Around the bend – Definition & Meaning

The phrase “around the bend” is a common expression used in the English language. It is often used to describe someone who is behaving strangely or is losing their grip on reality. In this article, we will explore the meaning and origin of this phrase, as well as its associations, synonyms, and antonyms.


The phrase “around the bend” is an idiomatic expression that means someone is behaving in a strange or irrational way. It can also mean that someone is on the verge of losing their mind or has already lost their mind. The phrase is often used in a negative context to describe someone who is acting crazy or irrational.


The origin of the phrase “around the bend” is unclear, but it is believed to have originated in the United States in the early 20th century. The phrase may have originated from the idea of going around a bend in a road, which can be a disorienting experience. It is also possible that the phrase originated from the idea of going around a bend in a river, which can be a dangerous and unpredictable experience.

Meaning in different dictionaries

The phrase “around the bend” is included in many dictionaries, and its meaning is generally consistent across different sources. The Oxford English Dictionary defines it as “crazy or insane,” while Merriam-Webster defines it as “mentally deranged or irrational.” The Cambridge Dictionary defines it as “crazy or mentally ill,” and the Collins English Dictionary defines it as “mad or insane.”


The phrase “around the bend” is often associated with mental illness, particularly with conditions such as schizophrenia or bipolar disorder. It is also associated with eccentricity and unusual behavior, as well as with the idea of losing touch with reality.


There are many synonyms for the phrase “around the bend,” including “crazy,” “insane,” “mad,” “deranged,” “unhinged,” “nuts,” “bonkers,” “loony,” and “wacky.” These words all convey a sense of irrational or unusual behavior.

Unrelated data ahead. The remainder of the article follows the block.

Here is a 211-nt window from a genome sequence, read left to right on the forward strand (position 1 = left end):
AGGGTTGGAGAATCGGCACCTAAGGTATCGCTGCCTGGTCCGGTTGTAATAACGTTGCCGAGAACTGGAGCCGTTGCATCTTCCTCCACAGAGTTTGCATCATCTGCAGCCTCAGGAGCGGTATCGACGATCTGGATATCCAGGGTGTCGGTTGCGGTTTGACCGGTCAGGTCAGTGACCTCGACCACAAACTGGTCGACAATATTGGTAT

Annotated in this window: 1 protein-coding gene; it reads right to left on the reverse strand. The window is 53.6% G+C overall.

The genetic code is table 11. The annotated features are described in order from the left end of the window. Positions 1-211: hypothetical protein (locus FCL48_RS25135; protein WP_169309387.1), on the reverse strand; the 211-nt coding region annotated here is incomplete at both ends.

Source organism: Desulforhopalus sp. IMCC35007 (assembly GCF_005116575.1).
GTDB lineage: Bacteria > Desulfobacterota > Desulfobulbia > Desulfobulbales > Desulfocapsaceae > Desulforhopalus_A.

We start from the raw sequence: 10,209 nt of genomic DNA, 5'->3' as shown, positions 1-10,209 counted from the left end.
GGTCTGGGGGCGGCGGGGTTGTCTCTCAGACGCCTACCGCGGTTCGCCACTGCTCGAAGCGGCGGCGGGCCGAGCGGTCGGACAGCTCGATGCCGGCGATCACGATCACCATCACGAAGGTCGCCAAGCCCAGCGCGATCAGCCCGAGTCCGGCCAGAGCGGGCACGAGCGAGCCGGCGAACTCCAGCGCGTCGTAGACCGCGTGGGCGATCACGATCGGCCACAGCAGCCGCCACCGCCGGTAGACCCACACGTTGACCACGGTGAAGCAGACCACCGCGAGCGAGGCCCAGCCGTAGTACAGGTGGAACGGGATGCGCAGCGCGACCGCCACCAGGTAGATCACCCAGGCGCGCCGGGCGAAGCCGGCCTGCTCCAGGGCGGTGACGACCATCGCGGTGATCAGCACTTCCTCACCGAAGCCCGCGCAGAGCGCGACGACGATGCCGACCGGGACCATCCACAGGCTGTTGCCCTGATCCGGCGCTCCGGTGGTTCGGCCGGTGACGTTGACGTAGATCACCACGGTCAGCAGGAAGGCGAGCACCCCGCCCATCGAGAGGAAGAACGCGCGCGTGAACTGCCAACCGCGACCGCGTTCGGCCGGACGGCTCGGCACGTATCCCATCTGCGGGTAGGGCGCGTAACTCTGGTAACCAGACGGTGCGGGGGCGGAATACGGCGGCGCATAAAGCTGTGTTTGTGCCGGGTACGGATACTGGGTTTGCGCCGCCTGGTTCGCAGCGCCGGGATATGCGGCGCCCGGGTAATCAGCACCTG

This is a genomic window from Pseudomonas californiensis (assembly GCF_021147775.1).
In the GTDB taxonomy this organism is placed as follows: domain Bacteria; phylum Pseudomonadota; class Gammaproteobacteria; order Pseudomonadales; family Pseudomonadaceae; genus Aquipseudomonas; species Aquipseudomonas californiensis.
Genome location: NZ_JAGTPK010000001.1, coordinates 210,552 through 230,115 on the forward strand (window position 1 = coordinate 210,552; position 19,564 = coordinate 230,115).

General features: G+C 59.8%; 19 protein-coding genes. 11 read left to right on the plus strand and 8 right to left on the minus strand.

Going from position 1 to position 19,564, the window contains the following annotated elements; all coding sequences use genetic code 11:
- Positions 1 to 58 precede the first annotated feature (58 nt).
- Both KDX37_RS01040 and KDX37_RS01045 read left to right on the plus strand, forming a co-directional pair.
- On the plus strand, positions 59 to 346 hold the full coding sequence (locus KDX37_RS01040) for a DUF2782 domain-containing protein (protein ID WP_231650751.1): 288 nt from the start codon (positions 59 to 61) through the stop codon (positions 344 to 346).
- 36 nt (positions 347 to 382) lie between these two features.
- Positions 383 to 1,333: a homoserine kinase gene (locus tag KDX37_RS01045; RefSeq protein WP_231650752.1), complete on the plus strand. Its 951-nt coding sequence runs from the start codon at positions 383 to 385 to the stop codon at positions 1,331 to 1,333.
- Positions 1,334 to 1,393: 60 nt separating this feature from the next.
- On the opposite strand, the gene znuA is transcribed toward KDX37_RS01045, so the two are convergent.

The antonyms of the phrase “around the bend” include “sane,” “rational,” “reasonable,” “logical,” “sensible,” and “balanced.” These words convey a sense of normalcy and rationality.

The same root words

The phrase “around the bend” does not have any specific root words, but it is related to other idiomatic expressions that use the word “bend.” For example, the phrase “bend over backwards” means to make a great effort to do something, while the phrase “bend the rules” means to break or circumvent the rules.

Example Sentences

Here are some example sentences that use the phrase “around the bend”:

  • “I think my neighbor is going around the bend. He’s been acting really strange lately.”
  • “The stress of his job is driving him around the bend.”
  • “I’m going to go around the bend if I have to listen to that music any longer.”
  • “She went around the bend after her husband died and never fully recovered.”
  • “The constant noise and chaos of the city was enough to drive anyone around the bend.”
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